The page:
The Vacuum Psychologist Is In

“I always say, dirt is universal”
East Hampton Vacuums is one of the last great fix-it shops around, said Martin O’Brien, right, who owns the business. His nephew Chris Pond, left, is the manager. Durell Godfrey

   When he started East Hampton Vacuums 25 years ago on North Main Street, Martin O’Brien and his then-business partner, George Harvey, saw a niche that needed to be filled. “I always say, dirt is universal,” Mr. O’Brien said last week, and the desire to mop it, sweep it, or suck it up is pretty much universal, too.
    Mr. O’Brien, now the sole owner, had been a door-to-door Electrolux salesman based in Riverhead. Mr. Harvey delivered door-to-door for Electrolux and did repairs out of his basement. They teamed up in the summer of 1987 to open their own place.
    The shop, which moved to Montauk Highway in 1992, is probably one of the most useful businesses in East Hampton, but the kind you don’t know is there until you need it. You might have passed it and wondered, how does a store that sells vacuums make it in East Hampton? Then once you go in, you get it.
    Sure, East Hampton Vacuums sells and services portable vacuums — Miele is its brand of choice — but it also installs and services central vacuums, and stocks bags for every imaginable model, hoses and attachments, brooms, mops, cleaning products, air purifiers, regular irons, commercial-style steam irons, and ironing systems (those built-in cabinets with a drop-down board and accompanying iron that can be found in the nicest of laundry rooms). And there’s not much that East Hampton Vacuums can’t or won’t fix in the garage workshop behind the store.
    “Over the years we’ve had people bring in all kinds of things,” Mr. O’Brien said, from a favorite suitcase that a customer wanted wheels on to broken china to hair dryers and vacuums for horses.
    “You don’t want to be here when those things come in,” said Mr. O’Brien’s nephew Chris Pond, the store’s manager.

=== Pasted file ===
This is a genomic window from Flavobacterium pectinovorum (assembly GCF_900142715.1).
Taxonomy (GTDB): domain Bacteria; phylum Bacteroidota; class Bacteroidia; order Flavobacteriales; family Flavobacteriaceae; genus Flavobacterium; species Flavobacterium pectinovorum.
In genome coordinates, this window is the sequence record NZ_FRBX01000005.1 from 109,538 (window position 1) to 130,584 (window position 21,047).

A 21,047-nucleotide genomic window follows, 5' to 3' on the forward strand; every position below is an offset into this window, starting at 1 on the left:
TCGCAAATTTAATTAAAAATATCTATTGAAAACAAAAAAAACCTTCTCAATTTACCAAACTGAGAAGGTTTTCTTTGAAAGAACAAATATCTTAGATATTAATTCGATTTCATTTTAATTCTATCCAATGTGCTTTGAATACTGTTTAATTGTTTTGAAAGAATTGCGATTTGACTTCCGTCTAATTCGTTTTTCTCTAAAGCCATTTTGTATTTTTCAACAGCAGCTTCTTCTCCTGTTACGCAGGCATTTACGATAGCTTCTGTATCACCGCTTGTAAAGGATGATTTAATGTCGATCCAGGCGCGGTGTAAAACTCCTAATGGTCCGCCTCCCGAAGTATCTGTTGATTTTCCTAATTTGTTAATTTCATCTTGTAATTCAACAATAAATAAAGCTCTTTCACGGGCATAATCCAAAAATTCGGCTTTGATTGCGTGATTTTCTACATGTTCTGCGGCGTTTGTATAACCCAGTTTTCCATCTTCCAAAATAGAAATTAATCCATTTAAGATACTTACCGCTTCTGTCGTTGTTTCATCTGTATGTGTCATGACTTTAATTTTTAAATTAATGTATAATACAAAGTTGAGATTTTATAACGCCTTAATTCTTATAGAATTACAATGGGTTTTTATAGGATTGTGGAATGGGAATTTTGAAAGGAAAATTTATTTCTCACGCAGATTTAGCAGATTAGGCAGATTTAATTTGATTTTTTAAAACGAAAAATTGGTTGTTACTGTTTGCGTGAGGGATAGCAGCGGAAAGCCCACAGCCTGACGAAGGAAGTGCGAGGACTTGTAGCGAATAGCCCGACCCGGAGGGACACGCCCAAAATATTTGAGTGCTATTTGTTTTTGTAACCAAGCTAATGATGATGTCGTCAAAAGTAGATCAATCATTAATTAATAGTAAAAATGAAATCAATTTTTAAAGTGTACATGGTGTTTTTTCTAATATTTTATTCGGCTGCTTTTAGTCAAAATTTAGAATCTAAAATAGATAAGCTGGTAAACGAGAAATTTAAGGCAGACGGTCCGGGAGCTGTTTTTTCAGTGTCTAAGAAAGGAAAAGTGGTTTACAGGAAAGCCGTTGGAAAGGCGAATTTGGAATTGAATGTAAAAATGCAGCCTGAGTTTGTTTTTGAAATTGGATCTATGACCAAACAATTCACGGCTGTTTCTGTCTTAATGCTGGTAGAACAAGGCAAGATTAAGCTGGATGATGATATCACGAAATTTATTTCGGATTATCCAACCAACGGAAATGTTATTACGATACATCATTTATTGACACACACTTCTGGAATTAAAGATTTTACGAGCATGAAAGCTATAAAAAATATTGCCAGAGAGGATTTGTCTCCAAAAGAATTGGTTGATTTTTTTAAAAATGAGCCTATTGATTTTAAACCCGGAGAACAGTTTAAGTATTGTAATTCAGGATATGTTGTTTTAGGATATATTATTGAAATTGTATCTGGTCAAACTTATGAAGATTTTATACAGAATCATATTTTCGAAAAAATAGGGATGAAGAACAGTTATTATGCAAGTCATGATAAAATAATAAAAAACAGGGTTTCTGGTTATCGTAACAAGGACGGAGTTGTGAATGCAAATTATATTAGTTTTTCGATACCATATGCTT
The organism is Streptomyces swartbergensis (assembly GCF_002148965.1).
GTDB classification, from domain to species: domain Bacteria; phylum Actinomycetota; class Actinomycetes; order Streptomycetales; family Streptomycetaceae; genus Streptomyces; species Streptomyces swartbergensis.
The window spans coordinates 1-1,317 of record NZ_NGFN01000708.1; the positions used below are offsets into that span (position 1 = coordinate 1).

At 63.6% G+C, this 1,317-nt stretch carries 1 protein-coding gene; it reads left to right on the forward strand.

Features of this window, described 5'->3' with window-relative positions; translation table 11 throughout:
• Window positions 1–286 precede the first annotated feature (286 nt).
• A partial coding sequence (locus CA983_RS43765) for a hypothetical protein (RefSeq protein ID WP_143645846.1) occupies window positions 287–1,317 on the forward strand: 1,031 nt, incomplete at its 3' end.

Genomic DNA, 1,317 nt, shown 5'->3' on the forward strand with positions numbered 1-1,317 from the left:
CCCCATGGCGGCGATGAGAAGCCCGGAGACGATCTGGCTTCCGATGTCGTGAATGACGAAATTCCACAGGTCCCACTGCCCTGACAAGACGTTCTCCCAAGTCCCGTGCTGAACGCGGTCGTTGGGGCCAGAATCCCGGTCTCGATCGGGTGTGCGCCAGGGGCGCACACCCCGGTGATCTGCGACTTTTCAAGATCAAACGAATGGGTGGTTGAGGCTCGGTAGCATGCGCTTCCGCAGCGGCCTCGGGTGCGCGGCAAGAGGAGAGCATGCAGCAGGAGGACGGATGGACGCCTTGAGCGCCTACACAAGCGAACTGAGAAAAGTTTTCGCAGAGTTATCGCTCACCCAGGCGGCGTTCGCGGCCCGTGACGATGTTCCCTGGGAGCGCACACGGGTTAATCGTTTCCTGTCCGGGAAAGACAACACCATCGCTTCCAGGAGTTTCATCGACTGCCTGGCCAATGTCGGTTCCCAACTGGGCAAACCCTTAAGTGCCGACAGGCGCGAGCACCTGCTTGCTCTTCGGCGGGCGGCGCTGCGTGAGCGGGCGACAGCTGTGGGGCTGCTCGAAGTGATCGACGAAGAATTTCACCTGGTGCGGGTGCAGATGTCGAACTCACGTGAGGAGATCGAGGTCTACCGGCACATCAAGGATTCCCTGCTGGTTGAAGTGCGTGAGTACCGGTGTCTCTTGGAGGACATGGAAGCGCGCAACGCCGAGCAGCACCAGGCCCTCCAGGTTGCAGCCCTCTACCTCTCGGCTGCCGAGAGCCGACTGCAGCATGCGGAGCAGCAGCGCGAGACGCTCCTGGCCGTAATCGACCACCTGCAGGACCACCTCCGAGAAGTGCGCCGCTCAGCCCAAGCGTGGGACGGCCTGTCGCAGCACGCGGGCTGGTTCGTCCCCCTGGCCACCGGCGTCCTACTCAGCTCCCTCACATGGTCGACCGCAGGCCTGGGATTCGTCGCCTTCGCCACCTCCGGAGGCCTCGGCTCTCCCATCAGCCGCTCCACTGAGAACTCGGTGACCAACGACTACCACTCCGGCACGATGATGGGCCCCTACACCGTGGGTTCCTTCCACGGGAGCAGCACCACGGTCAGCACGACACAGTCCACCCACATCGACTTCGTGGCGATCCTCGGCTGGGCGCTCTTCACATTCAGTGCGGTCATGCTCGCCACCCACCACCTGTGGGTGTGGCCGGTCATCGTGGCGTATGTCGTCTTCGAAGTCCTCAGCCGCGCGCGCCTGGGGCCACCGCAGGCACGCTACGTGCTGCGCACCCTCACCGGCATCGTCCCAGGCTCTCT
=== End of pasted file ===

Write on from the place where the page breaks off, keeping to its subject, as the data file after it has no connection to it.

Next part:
Even when they’re smelly, few repair requests are turned down, and that, too, keeps people coming back. “There are not many fix-it shops around,” Mr. O’Brien said. “I tell them, we fix everything but broken hearts, as long as it’s legal.”
    Older people will sometimes drag in a beloved 60 or 70-year-old vacuum for repair, hoping to squeeze a few more years out of a faithful companion. Maybe they got it for a wedding present, or an anniversary gift way back when. “There’s a story behind every piece of equipment,” Mr. O’Brien said. “Being in here behind the counter, it’s like being behind a bar. Sometimes we think we’re like vacuum psychologists.”
    Mr. O’Brien said he will someday pass the business on to his nephew, who has been involved since he was 10. “He used to push a broom around, sort screws, and now he virtually runs the place,” said his uncle.
    A son-in-law, Jim Schwarz, is in charge of central vacuum installation, which is a large part of the business. “We’ve installed in houses up to 30,000 square feet and as small as 1,000 square feet,” Mr. O’Brien said.
    “People think it’s unaffordable, yet you can spend more on a canister vacuum than on installing a central vacuum,” Mr. Pond said from behind the counter.
    The two know their vacuum brands and have strong opinions on them.
    The modern Electrolux is, “at best, average.” Bagless vacuums? Forget it. “The mess is one thing, but you’ve got to buy expensive filters that have to be replaced.” Dyson has “hounded” the shop to become a dealer. “The best thing you can say about Dyson is they’re colorful,” Mr. Pond said.
    “Certain brands I don’t sell because I don’t believe in the quality of them,” Mr. O’Brien said.
    “And I don’t want to fix it for free,” said Mr. Pond.
    He joked about the many puns one can use in the vacuum trade. Example: “Our business is always picking up.”
    The truth is, every year has been strong, with the exception of 2009, Mr. O’Brien said, when central vacuum installations came to a screeching halt along with the economy.
    The company has done installations since it opened, in some cases handling them for two generations, and it will travel from Manhattan to Montauk to do them. “People will have us do their second home, then they’ll call us to do their first,” Mr. O’Brien said. “How do you say no to existing customers?” He has over 100 customers in the Douglaston, Whitestone, and Great Neck area, and some on the North Fork and Shelter Island, too, but most of the business is from Remsenburg east.
    The fact that East Hampton Vacuums has endured for a quarter century speaks not only to its good reputation, but to the fact that it has been “blessed” with a good landlord, Jesse Jackson, who has been fair and always helpful, Mr. O’Brien said.
     “If I can say anything to people of the town it’s thank you. Without them none of this would be possible,” he said. “This is a family operation. It helped me put four daughters through college and law school.”